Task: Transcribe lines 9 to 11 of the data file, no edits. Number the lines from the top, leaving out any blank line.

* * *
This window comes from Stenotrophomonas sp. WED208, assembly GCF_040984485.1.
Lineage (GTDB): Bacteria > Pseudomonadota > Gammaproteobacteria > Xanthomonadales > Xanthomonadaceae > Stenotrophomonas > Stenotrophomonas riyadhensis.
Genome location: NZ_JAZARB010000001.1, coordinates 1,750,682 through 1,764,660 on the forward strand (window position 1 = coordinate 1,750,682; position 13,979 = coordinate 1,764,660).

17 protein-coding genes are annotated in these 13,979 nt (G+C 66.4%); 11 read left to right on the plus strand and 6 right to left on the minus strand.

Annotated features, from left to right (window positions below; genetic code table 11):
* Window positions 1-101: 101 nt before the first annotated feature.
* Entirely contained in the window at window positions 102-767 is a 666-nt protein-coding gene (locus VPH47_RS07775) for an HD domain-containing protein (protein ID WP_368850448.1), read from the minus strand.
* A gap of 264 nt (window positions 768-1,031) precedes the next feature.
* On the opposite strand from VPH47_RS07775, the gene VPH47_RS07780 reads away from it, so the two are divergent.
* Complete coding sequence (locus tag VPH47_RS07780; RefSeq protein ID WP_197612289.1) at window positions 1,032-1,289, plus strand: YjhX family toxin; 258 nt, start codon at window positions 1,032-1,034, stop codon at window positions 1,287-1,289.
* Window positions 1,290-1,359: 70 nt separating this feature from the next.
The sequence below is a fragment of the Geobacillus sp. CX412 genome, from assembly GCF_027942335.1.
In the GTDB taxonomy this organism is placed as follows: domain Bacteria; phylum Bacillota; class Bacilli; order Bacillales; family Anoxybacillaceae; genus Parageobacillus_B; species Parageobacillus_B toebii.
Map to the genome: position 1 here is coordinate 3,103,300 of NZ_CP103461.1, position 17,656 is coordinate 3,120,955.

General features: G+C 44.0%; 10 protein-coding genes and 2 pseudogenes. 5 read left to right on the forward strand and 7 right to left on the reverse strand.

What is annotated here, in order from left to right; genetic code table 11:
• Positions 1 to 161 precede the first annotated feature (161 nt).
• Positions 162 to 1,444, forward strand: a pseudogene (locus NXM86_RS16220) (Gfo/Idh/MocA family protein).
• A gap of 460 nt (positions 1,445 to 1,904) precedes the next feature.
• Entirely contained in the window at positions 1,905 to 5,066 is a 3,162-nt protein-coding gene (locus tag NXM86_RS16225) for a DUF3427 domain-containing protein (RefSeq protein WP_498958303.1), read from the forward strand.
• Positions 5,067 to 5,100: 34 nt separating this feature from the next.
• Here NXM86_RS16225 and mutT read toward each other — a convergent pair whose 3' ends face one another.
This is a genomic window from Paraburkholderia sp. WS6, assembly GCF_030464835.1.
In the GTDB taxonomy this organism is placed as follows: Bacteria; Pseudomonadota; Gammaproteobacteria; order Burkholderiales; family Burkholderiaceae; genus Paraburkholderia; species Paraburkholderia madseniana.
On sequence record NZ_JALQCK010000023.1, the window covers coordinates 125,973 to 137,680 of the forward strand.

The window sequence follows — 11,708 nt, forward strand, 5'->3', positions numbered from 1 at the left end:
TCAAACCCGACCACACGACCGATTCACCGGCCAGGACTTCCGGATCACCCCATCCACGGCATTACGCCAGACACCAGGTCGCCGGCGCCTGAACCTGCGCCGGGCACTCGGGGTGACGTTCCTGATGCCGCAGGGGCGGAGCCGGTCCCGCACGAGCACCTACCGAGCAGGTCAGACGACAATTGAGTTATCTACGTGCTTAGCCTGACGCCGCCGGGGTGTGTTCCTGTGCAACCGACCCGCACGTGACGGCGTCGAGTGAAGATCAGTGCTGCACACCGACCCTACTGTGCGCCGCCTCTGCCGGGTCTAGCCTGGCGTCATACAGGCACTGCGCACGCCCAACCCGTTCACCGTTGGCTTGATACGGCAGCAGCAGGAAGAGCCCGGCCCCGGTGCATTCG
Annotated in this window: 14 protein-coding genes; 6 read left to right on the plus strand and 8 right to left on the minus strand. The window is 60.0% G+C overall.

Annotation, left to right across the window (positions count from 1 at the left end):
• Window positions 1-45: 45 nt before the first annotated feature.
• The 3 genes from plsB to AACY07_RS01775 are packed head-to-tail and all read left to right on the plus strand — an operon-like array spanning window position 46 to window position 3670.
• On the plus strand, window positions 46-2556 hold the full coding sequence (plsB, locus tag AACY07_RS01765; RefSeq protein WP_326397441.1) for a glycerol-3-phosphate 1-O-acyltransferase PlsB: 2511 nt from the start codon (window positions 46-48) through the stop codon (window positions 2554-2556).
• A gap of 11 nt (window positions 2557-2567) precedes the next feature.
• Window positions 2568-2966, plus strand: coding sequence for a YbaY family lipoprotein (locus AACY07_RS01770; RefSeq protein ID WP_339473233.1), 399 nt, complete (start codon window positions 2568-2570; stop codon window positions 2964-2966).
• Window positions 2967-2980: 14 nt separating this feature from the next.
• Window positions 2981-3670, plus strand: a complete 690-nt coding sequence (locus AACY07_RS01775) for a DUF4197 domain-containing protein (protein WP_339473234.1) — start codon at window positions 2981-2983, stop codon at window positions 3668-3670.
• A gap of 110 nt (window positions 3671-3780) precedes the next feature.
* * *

* On the opposite strand from VPH47_RS07775, the gene VPH47_RS07780 reads away from it, so the two are divergent.
* Complete coding sequence (locus tag VPH47_RS07780; RefSeq protein ID WP_197612289.1) at window positions 1,032-1,289, plus strand: YjhX family toxin; 258 nt, start codon at window positions 1,032-1,034, stop codon at window positions 1,287-1,289.
* Window positions 1,290-1,359: 70 nt separating this feature from the next.